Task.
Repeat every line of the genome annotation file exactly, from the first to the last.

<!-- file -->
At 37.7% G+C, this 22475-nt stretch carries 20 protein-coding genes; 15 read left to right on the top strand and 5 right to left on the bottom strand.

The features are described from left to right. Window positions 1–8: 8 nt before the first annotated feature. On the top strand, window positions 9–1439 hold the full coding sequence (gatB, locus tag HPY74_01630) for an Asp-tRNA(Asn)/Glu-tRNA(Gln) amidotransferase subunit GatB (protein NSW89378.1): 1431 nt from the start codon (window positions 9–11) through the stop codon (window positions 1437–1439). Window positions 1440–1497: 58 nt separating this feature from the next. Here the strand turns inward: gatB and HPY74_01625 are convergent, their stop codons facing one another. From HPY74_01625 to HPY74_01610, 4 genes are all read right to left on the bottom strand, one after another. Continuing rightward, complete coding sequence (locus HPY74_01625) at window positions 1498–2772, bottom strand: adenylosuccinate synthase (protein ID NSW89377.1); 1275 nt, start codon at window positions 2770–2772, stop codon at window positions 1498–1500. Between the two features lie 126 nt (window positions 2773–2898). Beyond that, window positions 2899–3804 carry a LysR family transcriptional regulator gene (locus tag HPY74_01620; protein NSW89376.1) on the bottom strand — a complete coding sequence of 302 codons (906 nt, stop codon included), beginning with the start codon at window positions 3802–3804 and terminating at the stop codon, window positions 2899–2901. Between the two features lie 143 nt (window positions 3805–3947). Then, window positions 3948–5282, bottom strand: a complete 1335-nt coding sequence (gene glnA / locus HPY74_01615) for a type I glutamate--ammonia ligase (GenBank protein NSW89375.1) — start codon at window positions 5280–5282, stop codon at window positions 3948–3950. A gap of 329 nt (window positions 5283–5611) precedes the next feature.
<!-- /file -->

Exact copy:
At 37.7% G+C, this 22475-nt stretch carries 20 protein-coding genes; 15 read left to right on the top strand and 5 right to left on the bottom strand.

The features are described from left to right. Window positions 1–8: 8 nt before the first annotated feature. On the top strand, window positions 9–1439 hold the full coding sequence (gatB, locus tag HPY74_01630) for an Asp-tRNA(Asn)/Glu-tRNA(Gln) amidotransferase subunit GatB (protein NSW89378.1): 1431 nt from the start codon (window positions 9–11) through the stop codon (window positions 1437–1439). Window positions 1440–1497: 58 nt separating this feature from the next. Here the strand turns inward: gatB and HPY74_01625 are convergent, their stop codons facing one another. From HPY74_01625 to HPY74_01610, 4 genes are all read right to left on the bottom strand, one after another. Continuing rightward, complete coding sequence (locus HPY74_01625) at window positions 1498–2772, bottom strand: adenylosuccinate synthase (protein ID NSW89377.1); 1275 nt, start codon at window positions 2770–2772, stop codon at window positions 1498–1500. Between the two features lie 126 nt (window positions 2773–2898). Beyond that, window positions 2899–3804 carry a LysR family transcriptional regulator gene (locus tag HPY74_01620; protein NSW89376.1) on the bottom strand — a complete coding sequence of 302 codons (906 nt, stop codon included), beginning with the start codon at window positions 3802–3804 and terminating at the stop codon, window positions 2899–2901. Between the two features lie 143 nt (window positions 3805–3947). Then, window positions 3948–5282, bottom strand: a complete 1335-nt coding sequence (gene glnA / locus HPY74_01615) for a type I glutamate--ammonia ligase (GenBank protein NSW89375.1) — start codon at window positions 5280–5282, stop codon at window positions 3948–3950. A gap of 329 nt (window positions 5283–5611) precedes the next feature.